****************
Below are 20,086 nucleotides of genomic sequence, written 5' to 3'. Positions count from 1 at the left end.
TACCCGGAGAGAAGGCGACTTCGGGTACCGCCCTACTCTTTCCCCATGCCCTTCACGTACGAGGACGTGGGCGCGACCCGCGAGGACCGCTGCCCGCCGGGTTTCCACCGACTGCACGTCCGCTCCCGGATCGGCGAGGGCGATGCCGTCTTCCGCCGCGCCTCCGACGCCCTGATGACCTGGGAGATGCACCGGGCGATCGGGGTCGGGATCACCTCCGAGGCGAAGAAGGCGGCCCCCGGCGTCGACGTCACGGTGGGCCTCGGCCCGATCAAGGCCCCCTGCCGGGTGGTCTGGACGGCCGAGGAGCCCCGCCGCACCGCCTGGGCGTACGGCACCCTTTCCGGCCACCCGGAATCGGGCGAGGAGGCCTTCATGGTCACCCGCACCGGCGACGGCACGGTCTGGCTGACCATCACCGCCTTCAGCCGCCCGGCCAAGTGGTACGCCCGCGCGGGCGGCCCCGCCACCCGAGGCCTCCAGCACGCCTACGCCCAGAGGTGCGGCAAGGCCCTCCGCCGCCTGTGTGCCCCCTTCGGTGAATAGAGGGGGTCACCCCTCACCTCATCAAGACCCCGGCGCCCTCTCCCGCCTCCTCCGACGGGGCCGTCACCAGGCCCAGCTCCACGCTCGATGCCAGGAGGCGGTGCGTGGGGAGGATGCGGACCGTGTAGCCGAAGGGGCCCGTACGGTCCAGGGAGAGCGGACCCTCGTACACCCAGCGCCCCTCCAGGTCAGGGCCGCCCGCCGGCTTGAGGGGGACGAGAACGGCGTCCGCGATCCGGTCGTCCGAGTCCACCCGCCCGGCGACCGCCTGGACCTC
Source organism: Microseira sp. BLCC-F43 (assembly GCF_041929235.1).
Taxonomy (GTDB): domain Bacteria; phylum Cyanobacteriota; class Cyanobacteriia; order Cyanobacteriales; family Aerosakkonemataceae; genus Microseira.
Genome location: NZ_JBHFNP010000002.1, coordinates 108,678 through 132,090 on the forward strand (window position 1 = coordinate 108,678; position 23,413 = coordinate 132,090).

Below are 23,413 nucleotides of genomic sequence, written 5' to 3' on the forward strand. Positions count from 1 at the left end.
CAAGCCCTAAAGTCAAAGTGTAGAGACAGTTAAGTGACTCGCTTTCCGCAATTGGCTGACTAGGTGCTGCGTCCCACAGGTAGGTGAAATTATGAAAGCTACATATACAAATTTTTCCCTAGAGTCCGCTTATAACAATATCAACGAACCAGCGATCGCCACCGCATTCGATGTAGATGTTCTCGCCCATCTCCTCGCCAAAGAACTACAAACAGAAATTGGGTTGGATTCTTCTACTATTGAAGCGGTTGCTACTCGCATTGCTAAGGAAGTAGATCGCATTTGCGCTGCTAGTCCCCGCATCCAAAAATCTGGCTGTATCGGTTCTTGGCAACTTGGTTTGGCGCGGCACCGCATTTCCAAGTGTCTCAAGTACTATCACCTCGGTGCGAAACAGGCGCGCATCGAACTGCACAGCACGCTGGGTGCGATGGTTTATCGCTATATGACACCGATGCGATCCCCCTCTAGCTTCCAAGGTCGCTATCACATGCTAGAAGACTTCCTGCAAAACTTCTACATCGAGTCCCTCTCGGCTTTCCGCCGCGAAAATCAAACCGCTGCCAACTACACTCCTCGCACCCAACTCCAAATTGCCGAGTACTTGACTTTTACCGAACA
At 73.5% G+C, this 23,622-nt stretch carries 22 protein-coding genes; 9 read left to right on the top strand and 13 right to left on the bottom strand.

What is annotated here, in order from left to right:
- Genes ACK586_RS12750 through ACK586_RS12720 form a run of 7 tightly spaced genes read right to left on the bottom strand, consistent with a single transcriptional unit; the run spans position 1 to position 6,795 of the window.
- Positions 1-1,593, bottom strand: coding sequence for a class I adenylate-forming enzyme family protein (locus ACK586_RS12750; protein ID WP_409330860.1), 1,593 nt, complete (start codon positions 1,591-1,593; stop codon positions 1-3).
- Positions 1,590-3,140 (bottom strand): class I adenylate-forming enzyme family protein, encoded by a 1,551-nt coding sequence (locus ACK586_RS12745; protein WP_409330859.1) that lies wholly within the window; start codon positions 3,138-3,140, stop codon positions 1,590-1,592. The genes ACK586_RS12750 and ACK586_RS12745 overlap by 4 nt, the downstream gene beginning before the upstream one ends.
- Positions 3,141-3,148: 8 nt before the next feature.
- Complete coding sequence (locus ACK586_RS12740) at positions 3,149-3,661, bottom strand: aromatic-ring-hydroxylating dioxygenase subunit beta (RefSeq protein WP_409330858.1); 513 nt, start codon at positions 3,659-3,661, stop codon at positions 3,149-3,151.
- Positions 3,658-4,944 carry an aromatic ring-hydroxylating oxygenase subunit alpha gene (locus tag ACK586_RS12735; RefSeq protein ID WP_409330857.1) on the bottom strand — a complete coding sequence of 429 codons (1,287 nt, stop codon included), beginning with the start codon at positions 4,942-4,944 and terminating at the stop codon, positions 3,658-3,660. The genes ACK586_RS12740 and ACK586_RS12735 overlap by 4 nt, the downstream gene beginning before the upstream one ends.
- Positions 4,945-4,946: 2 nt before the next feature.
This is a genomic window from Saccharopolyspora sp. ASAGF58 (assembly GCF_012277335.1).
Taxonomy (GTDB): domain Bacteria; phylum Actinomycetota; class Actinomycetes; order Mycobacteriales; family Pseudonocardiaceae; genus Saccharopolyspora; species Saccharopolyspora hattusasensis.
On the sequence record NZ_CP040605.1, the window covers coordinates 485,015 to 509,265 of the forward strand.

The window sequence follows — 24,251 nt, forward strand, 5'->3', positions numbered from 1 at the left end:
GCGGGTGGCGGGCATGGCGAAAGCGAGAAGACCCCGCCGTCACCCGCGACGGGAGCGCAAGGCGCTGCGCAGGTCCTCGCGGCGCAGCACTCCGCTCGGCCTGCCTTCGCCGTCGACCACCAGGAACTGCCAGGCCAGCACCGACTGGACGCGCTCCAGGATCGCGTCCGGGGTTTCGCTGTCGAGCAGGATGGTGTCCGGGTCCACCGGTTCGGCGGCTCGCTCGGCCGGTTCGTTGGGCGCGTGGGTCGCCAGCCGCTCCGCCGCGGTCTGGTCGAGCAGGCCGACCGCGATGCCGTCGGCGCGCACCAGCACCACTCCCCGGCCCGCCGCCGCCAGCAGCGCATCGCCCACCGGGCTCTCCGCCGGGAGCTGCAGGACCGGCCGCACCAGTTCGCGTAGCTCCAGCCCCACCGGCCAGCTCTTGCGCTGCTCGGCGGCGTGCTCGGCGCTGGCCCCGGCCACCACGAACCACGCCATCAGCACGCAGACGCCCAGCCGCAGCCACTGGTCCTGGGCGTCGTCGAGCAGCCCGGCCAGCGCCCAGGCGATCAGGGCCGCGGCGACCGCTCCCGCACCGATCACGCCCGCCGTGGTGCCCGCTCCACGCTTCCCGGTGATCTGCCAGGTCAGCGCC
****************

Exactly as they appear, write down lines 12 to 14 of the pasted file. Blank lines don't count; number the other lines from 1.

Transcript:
- Positions 1,590-3,140 (bottom strand): class I adenylate-forming enzyme family protein, encoded by a 1,551-nt coding sequence (locus ACK586_RS12745; protein WP_409330859.1) that lies wholly within the window; start codon positions 3,138-3,140, stop codon positions 1,590-1,592. The genes ACK586_RS12750 and ACK586_RS12745 overlap by 4 nt, the downstream gene beginning before the upstream one ends.
- Positions 3,141-3,148: 8 nt before the next feature.
- Complete coding sequence (locus ACK586_RS12740) at positions 3,149-3,661, bottom strand: aromatic-ring-hydroxylating dioxygenase subunit beta (RefSeq protein WP_409330858.1); 513 nt, start codon at positions 3,659-3,661, stop codon at positions 3,149-3,151.